Periodontal or “gum” surgery is needed when conservative non-surgical treatments are ineffective in completely eradicating the periodontal disease. Luckily, periodontal surgery is a very simple and extremely effective technique to treat advanced periodontal problems.

Apical surgery is considered a standard oral surgical procedure. It is often the last resort to surgically maintain a tooth with a periapical lesion that cannot be managed with conventional endodontic (re-)treatment. The main goal of apical surgery is to prevent bacterial leakage from the root-canal system into the periradicular tissues by placing a tight root-end filling following root-end resection. A major step in apical surgery is to identify possible leakage areas at the cut root face and subsequently to ensure adequate root-end filling. Only a tight and persistent apical obturation will allow periapical healing with good long-term prognosis.

The dentist will request in-depth past medical history before a patient can be sedated. Not all patients are able to be sedated. Patients who are anxious, nervous, or scared of dental visits may request sedation for a variety of dental services from a regular cleaning to wisdom teeth extractions. However, there may be other techniques to help a patient receive the necessary dental treatment in a safe and comfortable manner.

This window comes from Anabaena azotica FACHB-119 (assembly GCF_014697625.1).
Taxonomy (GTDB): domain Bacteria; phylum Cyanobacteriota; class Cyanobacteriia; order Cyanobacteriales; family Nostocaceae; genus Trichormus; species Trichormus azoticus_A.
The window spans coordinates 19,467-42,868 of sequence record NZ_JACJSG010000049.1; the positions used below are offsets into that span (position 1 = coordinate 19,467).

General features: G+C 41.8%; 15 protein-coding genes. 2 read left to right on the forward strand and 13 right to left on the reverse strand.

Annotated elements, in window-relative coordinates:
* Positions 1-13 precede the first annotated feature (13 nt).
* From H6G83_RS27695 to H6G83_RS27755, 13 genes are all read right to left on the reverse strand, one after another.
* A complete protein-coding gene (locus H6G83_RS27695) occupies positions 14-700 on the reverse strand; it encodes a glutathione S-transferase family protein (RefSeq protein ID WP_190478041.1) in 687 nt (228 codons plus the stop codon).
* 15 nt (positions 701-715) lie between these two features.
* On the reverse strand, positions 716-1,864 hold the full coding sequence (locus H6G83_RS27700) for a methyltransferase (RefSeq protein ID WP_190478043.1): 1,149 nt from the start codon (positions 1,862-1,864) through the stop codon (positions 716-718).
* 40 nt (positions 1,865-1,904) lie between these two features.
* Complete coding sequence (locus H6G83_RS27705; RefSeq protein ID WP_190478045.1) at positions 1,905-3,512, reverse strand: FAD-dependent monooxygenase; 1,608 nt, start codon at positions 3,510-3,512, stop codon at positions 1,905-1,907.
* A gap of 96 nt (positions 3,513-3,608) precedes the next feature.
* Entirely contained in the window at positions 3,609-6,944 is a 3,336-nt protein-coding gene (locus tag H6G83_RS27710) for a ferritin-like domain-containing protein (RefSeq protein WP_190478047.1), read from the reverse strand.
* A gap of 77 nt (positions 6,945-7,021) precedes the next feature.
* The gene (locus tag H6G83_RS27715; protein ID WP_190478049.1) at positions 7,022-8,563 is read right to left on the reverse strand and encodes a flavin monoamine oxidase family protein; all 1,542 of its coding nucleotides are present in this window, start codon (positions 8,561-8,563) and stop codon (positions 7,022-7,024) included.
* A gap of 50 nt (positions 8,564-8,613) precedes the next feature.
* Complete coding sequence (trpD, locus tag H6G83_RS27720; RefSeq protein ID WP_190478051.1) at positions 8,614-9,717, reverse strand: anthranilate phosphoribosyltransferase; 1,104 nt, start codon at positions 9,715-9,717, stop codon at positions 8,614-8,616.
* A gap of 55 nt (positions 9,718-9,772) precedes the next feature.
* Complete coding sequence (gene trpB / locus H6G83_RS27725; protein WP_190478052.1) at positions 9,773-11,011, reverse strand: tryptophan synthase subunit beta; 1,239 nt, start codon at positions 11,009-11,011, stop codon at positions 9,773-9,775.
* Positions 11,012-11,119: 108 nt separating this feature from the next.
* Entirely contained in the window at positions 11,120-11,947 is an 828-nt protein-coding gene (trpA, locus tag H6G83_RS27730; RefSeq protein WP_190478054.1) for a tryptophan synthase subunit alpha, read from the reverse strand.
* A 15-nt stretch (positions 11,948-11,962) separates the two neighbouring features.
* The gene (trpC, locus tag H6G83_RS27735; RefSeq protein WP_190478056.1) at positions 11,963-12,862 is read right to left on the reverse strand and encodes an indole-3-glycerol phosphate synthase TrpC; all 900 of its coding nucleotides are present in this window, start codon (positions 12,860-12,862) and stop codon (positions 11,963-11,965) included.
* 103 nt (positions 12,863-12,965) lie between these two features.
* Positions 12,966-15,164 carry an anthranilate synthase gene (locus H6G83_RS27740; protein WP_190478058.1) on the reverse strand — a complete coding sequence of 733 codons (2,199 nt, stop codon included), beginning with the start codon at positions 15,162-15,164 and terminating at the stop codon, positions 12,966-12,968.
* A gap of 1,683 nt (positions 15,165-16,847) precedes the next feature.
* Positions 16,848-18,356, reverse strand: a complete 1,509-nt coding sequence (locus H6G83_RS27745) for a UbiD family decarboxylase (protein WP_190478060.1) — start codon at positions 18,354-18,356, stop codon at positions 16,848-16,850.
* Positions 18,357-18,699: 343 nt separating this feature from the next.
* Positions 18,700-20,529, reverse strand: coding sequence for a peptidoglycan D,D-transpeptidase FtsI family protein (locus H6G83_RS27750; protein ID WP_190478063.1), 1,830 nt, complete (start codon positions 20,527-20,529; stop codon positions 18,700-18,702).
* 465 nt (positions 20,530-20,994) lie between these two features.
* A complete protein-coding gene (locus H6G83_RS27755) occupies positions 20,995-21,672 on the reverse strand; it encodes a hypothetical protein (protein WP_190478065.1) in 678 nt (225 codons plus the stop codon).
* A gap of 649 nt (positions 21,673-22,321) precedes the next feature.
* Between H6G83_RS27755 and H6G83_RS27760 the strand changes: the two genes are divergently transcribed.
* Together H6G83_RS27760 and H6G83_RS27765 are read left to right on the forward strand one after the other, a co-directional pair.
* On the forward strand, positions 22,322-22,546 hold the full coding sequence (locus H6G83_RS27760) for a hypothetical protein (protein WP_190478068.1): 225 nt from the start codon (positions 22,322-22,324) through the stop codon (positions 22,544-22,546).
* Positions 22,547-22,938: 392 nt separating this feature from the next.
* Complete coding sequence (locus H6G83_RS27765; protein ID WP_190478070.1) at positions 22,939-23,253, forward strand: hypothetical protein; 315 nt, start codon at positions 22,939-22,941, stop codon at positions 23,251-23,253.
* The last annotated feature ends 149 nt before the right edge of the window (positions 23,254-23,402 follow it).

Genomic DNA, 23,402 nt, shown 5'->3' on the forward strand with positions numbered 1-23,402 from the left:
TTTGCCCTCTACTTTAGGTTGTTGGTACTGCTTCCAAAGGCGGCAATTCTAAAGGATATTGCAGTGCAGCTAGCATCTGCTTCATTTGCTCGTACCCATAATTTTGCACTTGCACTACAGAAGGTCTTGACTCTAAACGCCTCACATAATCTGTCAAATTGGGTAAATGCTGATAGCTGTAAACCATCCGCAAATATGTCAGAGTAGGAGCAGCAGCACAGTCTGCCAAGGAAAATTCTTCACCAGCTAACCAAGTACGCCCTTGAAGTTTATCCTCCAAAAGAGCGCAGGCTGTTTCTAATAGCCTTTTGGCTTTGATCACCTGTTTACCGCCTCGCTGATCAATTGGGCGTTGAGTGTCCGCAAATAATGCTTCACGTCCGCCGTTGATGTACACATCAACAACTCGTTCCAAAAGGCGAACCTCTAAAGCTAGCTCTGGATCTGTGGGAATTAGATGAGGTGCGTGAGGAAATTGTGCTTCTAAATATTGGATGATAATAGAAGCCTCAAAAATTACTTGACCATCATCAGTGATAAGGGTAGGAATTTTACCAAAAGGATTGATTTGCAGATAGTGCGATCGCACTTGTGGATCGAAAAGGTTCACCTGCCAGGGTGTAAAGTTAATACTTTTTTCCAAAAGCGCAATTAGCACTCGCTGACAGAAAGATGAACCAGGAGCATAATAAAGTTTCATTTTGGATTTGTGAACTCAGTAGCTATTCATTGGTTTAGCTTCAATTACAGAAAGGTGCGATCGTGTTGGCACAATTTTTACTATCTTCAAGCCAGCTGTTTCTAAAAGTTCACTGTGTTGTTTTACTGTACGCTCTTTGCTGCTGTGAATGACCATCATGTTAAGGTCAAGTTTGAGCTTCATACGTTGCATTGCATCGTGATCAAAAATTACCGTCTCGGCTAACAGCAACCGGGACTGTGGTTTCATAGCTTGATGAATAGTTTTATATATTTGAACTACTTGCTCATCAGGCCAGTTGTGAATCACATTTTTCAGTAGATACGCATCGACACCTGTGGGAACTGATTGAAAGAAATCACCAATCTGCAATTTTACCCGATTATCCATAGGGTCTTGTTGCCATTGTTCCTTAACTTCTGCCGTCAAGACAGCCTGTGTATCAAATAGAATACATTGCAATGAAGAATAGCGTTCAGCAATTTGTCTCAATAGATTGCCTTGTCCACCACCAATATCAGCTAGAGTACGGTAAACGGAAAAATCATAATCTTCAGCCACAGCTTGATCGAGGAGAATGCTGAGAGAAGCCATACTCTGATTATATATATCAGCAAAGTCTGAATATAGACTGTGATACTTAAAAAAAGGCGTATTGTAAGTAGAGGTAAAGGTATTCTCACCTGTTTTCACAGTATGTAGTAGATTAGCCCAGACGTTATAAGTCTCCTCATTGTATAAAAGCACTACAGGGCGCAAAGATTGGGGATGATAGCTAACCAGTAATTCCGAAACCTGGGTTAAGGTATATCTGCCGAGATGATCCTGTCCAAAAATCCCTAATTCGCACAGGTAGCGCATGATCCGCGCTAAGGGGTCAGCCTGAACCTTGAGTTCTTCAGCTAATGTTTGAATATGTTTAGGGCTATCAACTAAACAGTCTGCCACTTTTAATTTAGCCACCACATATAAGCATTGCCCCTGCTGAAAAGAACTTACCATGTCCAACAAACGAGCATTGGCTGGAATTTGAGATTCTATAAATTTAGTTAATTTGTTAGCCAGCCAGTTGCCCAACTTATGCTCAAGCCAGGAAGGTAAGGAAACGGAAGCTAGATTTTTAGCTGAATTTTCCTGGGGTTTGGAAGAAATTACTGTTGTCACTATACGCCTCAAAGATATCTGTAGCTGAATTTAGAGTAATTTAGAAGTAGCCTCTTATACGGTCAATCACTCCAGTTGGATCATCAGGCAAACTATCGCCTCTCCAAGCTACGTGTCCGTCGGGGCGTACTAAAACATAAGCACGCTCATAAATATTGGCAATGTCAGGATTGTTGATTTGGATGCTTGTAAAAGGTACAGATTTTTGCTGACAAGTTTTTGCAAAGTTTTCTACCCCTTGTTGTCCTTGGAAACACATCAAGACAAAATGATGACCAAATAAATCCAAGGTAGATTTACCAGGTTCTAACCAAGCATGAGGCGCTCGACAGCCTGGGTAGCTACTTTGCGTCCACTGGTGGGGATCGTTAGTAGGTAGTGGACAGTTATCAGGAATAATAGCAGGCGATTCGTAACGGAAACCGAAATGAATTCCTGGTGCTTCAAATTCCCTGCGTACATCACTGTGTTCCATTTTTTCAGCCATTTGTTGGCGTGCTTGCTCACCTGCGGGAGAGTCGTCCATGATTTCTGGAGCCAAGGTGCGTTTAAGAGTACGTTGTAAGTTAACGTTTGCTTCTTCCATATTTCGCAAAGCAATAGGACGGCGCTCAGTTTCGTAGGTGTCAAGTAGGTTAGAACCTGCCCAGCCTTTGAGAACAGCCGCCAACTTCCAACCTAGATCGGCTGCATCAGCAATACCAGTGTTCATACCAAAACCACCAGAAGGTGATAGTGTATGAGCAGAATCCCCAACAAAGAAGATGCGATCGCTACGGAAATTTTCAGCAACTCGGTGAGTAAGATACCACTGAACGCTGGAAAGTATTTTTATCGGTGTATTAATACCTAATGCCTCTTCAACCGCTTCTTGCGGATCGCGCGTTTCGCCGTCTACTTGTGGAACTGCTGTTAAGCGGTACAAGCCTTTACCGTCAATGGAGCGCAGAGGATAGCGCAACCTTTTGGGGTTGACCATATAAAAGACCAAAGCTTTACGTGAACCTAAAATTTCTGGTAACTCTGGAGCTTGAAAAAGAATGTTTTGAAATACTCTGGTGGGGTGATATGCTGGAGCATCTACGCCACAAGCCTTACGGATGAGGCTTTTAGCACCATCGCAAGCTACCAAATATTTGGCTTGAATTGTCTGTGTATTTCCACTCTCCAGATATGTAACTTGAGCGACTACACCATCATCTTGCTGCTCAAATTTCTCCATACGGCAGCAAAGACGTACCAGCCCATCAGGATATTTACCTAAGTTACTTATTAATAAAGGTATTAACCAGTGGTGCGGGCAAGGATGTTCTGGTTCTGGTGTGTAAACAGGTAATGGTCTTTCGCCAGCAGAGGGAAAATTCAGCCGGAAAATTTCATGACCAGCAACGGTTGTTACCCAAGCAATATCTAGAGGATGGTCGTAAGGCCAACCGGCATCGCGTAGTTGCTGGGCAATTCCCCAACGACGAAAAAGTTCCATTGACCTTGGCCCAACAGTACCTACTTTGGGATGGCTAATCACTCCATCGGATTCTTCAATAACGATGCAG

The duration of your oral surgery varies depending on the specific procedure recommended by your dentist. It may last from one hour to four hours or longer. For a schedule that accommodates your needs, inquire with your dentist for additional details.

The duration of recovery from oral surgery varies by type. Typically, it takes several days to a week for pain and swelling to reduce after wisdom teeth extraction. Gums may fully heal within a month. The dentist will advise a soft diet initially and offer comprehensive guidance on managing discomfort and swelling. Healing time for dental implants differs based on the individual and the specific procedure.

After surgery you may experience jaw muscle stiffness and limited opening of your mouth, This is normal and will improve in five to ten days.

For 2 days after surgery, drink liquids and eat soft foods only. Such as milkshakes, eggnog, yogurt, cooked cereals, cottage cheese, smooth soups, mashed potatoes, refried beans, ice cream, pudding, fruit smoothies and protein shakes. 

On day 3 after surgery, eat soft foods that do not require much chewing, such as macaroni and cheese, cooked noodles, soft-boiled /scrambled/ poached eggs and soft sandwiches. 

Avoid tough or crunchy foods, such as pizza, rice, popcorn, and hamburger. 

Avoid spicy and acidic foods. Most patients may resume their normal diet 7 days after surgery.

  • You experience excessive discomfort that you cannot control with your pain pills.
  • You have bleeding that you cannot control by biting on gauze.
  • You have increased swelling after the third day following your surgery.
  • You feel that you have a fever.